Follow us on: Facebook Twitter YouTube

Commentary: It’s time to re-envision the California water system

Issue Date: September 2, 2020
By Justin Fredrickson
Justin Fredrickson
A project that would raise the height of Shasta Dam is among those being considered to increase water storage and add flexibility to the California water system, which has become inadequate amid rising population, changing weather and changing regulatory priorities.
Photo/U.S. Bureau of Reclamation

Recent years have brought a taste of extreme weather and the destructive power in nature that's always just around the corner here in California.

At the same time, numerous crises have highlighted our many vulnerabilities: drought, new groundwater restrictions, endless stumbling blocks in the way of system repairs and upgrades, regulatory restrictions to protect declining fish, and elusive voluntary agreements in lieu of "unimpaired flow" standards for the Sacramento-San Joaquin Delta from the state water board that would be ineffective and would cripple regional economies.

And yet, in recent times, we've seen progress on at least a few major water infrastructure projects.

Work is proceeding apace on storage projects partially funded through the Proposition 1 water bond, including Sites Reservoir, expansion of Los Vaqueros and Pacheco reservoirs, a south Sacramento County recycled water and conjunctive use project, and others. Local groundwater sustainability agencies are planning for groundwater recharge projects; fixes are proposed to restore sinking San Joaquin Valley canals; additional south-of-delta wet-period storage is proposed in the form of a San Luis Reservoir expansion and potential Del Puerto Canyon Reservoir—and, last but not least, is a proposed 18.5-foot raise of Shasta Dam to create an average of some 634,000 acre-feet a year.

But all of this is likely not nearly enough.

Recent research looking at projected global temperature increases and large-scale oceanic and atmospheric processes contains alarming news for California water and flood planners. According to this emerging science, intense precipitation and flooding from "pineapple express"-style winter storms could both shift eastwardly landward and intensify by up to 40% by the latter half of the century.

Never mind the big flood years still in recent memory: 2017, 1997, 1995 and 1986. According to the experts, between now and 2060, the chances of a repetition of the legendary Great Flood of 1862—an event formerly classified as a once in 500- to 1,000-year "mega-flood"—are as high as 50%.

Pretty clearly, it would take far less than an 1862-sized flood to overwhelm our existing flood and reservoir system. With the full force of an 1862 or even larger event, think of the 2017 Oroville spillway failure on steroids—just everywhere at once. Add it all up and the proverbial writing on the wall is clear: Our existing infrastructure is woefully unequal to the task.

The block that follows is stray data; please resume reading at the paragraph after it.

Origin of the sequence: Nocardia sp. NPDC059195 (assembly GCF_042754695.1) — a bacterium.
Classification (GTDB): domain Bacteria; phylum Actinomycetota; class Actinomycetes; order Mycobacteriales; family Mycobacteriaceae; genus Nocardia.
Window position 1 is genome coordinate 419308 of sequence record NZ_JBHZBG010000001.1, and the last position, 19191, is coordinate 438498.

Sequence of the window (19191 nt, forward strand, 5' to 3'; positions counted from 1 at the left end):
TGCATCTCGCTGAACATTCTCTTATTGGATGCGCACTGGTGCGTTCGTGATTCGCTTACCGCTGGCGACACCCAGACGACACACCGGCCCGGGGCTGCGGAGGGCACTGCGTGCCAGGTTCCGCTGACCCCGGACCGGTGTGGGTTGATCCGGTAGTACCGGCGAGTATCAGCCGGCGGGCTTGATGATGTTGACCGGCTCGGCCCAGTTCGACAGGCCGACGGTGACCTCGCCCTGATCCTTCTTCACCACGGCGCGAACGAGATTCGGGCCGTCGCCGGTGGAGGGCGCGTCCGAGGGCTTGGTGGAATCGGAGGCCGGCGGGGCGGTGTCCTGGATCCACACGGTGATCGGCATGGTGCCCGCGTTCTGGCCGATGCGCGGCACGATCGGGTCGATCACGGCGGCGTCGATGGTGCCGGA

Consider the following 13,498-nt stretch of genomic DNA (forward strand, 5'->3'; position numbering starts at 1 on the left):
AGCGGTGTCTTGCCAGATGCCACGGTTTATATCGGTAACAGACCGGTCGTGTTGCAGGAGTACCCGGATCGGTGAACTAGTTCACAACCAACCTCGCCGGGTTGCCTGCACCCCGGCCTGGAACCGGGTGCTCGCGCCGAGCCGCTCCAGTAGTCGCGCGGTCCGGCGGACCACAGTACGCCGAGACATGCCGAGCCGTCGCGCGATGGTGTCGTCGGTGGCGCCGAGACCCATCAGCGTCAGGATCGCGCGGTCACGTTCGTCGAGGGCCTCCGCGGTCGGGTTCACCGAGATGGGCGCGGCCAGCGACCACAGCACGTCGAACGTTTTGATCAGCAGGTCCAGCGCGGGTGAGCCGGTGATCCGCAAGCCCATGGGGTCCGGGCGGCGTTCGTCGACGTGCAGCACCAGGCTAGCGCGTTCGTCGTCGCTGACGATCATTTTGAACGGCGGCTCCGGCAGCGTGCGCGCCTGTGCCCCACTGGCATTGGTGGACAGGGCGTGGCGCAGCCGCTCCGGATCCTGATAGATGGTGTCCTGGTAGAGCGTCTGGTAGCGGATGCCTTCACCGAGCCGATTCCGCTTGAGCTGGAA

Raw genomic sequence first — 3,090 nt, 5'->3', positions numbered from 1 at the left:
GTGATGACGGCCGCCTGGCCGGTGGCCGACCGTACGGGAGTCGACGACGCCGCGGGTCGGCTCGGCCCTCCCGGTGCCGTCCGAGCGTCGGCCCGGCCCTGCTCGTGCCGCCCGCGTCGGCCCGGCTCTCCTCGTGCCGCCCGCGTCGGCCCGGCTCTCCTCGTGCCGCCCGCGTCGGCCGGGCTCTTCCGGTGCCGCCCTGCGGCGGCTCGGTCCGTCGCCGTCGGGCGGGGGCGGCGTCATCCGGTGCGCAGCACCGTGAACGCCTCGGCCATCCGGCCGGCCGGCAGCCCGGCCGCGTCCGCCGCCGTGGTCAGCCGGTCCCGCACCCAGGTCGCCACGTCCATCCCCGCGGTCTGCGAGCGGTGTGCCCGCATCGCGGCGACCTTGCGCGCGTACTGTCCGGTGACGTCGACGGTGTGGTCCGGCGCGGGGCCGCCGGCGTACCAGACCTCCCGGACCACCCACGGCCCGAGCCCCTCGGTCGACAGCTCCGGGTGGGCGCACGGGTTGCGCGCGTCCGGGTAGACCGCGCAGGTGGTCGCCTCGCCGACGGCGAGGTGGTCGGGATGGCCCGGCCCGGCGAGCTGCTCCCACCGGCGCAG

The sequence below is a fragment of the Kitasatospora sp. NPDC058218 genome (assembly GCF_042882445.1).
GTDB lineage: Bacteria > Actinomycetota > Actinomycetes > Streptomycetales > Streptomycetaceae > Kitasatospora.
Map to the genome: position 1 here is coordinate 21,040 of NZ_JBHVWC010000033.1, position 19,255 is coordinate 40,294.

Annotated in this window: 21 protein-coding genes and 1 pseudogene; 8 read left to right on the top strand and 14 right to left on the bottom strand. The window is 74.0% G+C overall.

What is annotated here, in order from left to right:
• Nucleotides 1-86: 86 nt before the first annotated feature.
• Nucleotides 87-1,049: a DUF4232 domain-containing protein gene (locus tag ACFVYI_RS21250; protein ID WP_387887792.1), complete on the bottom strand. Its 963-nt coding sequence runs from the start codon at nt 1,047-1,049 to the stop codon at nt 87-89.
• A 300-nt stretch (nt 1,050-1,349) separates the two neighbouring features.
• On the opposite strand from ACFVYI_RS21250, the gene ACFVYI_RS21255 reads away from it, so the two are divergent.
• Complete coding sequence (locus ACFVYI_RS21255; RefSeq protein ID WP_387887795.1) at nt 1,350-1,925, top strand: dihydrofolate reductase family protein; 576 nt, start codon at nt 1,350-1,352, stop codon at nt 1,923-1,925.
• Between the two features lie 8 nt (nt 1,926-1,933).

This is not a matter of floods and failing infrastructure alone. It's a story of alternating drought and flood, of fire, of disappearing snowpack (our state's largest reservoir by far), of strained aquifers, of bursting dams and levees in wet years and empty rivers and reservoirs in dry ones.

This is also not just about water supply, public safety, cities, agriculture or the economy. In fact, fish and rivers in our densely populated, heavily modified state depend as much on reservoir storage and water releases as any other use.

The 20th-century engineers who crisscrossed the state and built the now aging, once world-class system we have inherited had extraordinary vision and foresight. But they didn't foresee the ever-growing environmental and ecosystem demands of recent decades, the Sustainable Groundwater Management Act, a population of 40 million and counting, or the kind of extreme weather patterns already notably afflicting our state.

The challenge for our generation? We must re-envision, modify and adjust the system, knowing what we know today.

To adapt successfully, our vision and foresight must be every bit as big and bold as that of our forebears. We face challenges just too big for tweaks and half-measures.

We're also going to have to get out of our corners and understand this is a threat to us all. As much as we might like to, we can't just vote each other off the island. Really and truly, to borrow a phrase from Gov. Gavin Newsom, we do need to move beyond the "old binaries" of agricultural vs. urban, the environment vs. the economy and so on.

We can continue to lurch from catastrophe to catastrophe, and from unheeded wakeup call to unheeded wakeup call. We can downgrade our expectations—the bigger the challenge, the smaller the solution. But is this really the way of our fabled Golden State?

Whether we rise to the challenge or not, history and hard physical realities are sure to bring enormous change. Effective fixes will take decades at best. Waiting until it's too late is not wise, and the price of failure is simply too great to calculate. A fundamental shift in thinking is imperative. The time to wake up and step up is now.

(Justin Fredrickson is environmental policy analyst for the California Farm Bureau Federation. He may be contacted at

Permission for use is granted, however, credit must be made to the California Farm Bureau Federation when reprinting this item.

Special Reports



Special Issues

Special Sections